Whole apples, while being crushed to be transformed into cider vinegar, do not lose any of their healthful properties and contain a dozen minerals, vitamins, numerous essential acids, enzymes and a good dose of pectin.
Buying cider vinegar
True cider vinegar is made from natural apple juice; it is then aged in oak casks for 10 to 12 months at a controlled temperature and is not pasteurized.
It is important to buy 100% pure cider vinegar. The sediment of vinegar "mother" that forms at the bottom of the bottle is a guarantee of authenticity. This sediment is edible but may be filtered out if desired.
Other cider vinegars come from cider that has turned to vinegar or are made by a 48-hour industrial process, or are pasteurized (and have no vinegar "mother" sediment.) They can contain artificial colour and chemical preservatives. Even if they contain the same basic elements, they do not have the properties of true cider vinegar.
Storing cider vinegar
100% pure cider vinegar is a product that doesn't spoil at all over time, whether it is refrigerated or not, since vinegar itself is a preservative. Nonetheless, it is best to store it away from light.
An ingredient in numerous world cuisines, cider vinegar combines aperitive, digestive, disinfectant and antioxidant properties with the more gastronomic properties of refinement and flavour.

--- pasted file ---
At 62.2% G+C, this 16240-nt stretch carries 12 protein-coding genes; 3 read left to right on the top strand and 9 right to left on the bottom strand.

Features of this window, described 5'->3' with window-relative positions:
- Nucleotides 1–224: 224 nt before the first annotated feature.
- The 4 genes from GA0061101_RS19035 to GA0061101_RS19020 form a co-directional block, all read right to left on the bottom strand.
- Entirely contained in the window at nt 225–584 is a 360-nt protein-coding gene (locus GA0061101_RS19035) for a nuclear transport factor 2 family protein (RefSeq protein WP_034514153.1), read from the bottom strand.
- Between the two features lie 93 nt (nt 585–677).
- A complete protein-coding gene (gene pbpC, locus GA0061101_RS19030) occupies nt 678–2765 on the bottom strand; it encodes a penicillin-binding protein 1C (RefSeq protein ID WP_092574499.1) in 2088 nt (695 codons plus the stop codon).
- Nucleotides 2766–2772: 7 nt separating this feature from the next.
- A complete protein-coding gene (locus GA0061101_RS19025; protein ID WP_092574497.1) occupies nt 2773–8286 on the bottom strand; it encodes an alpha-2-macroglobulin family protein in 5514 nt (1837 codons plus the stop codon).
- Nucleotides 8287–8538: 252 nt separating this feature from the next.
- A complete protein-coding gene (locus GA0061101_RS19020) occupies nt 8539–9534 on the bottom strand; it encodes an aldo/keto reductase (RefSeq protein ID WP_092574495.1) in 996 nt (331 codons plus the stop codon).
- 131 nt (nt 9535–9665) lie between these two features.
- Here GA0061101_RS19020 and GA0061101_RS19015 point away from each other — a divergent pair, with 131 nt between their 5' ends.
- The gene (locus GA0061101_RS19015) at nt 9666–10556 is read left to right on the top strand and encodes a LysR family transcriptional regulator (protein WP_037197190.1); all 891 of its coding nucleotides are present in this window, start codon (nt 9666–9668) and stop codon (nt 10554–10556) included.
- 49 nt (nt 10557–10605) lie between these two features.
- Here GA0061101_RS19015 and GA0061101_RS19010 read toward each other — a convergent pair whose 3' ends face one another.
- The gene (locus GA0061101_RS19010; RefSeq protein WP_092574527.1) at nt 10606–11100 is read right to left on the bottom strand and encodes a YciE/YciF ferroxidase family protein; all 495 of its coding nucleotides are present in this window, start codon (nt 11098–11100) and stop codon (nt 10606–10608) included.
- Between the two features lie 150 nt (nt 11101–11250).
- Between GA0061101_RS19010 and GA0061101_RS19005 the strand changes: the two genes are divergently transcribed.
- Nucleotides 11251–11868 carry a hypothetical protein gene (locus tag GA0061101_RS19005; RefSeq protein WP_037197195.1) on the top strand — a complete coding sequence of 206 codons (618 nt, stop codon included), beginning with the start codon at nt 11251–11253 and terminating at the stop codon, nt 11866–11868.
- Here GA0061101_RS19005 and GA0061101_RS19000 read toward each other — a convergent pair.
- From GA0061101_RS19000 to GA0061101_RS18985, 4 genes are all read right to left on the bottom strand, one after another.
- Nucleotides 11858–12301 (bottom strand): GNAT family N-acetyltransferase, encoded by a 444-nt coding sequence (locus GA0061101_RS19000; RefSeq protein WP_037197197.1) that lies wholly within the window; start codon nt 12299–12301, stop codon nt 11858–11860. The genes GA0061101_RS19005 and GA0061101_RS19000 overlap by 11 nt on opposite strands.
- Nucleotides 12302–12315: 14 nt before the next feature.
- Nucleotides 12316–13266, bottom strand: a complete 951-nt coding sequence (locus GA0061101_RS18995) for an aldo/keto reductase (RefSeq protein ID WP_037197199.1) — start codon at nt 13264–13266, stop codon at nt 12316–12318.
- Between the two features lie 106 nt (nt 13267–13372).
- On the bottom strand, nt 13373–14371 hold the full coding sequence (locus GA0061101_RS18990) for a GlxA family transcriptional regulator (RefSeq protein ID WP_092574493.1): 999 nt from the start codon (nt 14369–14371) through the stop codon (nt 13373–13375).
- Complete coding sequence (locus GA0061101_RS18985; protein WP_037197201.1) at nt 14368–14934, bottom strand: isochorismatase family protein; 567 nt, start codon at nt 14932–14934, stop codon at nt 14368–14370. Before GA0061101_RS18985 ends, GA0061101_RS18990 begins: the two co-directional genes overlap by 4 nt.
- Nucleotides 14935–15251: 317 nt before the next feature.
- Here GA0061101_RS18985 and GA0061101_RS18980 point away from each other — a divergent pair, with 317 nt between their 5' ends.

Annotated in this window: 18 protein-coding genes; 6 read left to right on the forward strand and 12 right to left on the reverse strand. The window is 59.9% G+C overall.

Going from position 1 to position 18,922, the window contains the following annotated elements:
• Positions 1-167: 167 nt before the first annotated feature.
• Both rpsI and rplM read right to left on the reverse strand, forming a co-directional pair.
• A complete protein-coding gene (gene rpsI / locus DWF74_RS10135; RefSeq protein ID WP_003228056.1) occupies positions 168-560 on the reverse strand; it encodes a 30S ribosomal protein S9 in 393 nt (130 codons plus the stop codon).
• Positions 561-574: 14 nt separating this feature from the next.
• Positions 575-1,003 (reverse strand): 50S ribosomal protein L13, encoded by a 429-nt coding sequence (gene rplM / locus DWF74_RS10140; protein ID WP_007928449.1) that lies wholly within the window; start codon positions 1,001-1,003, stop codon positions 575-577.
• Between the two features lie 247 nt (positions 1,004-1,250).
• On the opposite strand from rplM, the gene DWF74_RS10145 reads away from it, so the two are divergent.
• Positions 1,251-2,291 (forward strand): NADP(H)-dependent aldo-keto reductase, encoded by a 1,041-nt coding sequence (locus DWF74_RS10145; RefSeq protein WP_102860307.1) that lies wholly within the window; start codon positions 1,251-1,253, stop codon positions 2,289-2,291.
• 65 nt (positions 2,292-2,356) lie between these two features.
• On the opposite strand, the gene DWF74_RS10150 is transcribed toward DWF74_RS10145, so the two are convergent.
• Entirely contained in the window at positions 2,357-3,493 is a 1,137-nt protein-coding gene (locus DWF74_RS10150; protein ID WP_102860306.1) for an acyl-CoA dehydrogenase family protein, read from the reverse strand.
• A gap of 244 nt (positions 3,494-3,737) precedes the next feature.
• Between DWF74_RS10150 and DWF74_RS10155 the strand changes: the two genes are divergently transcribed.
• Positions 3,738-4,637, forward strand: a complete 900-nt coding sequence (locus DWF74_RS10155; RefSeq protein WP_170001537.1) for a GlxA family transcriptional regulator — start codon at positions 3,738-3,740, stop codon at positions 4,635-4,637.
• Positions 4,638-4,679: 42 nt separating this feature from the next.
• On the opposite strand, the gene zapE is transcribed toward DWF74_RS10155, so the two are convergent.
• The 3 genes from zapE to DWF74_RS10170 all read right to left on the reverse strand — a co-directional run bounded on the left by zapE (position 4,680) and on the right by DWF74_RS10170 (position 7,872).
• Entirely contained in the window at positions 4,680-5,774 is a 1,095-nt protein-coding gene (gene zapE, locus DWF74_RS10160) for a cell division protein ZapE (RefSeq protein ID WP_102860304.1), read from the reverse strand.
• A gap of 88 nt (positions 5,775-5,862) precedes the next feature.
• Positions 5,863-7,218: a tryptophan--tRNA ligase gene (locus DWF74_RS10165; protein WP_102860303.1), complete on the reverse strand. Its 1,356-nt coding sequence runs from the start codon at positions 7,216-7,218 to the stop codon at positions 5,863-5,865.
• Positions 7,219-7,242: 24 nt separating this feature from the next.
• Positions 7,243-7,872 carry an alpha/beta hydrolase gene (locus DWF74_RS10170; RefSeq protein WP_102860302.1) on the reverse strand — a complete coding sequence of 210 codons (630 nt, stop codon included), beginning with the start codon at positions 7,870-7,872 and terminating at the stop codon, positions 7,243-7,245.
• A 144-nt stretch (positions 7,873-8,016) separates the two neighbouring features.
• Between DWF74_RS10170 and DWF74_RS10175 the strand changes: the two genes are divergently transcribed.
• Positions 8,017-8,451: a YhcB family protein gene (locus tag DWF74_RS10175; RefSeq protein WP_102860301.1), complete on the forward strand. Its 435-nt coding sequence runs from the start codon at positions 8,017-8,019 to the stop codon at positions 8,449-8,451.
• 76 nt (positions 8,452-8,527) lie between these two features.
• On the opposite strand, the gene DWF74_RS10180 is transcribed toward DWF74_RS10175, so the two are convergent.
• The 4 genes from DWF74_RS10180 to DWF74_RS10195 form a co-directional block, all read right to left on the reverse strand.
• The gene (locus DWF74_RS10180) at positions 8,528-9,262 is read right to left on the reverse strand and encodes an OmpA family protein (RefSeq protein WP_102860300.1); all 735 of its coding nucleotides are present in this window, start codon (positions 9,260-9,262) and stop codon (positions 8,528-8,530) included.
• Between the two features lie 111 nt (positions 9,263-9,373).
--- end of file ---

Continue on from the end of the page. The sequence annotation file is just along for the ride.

- enhances the flavour of salads and crudités
- an excellent preserving agent for vegetables such as capers, tiny onions or cucumbers, garlic, fresh herbs, pickles and chutneys
- adds nutritional value to sauces; you need only add a few drops to deglaze the bottom of a pan
- used in marinades, it tenderizes meat
- 1 or 2 tbsp. of cider vinegar added to beans or lentils during cooking makes them more digestible
- milder than wine vinegar, it is excellent when you don't want to mask the subtle flavours of foods like fish, seafood and fruit
- try it in pastry-making as well: puff pastry will stick less
Hints & Tips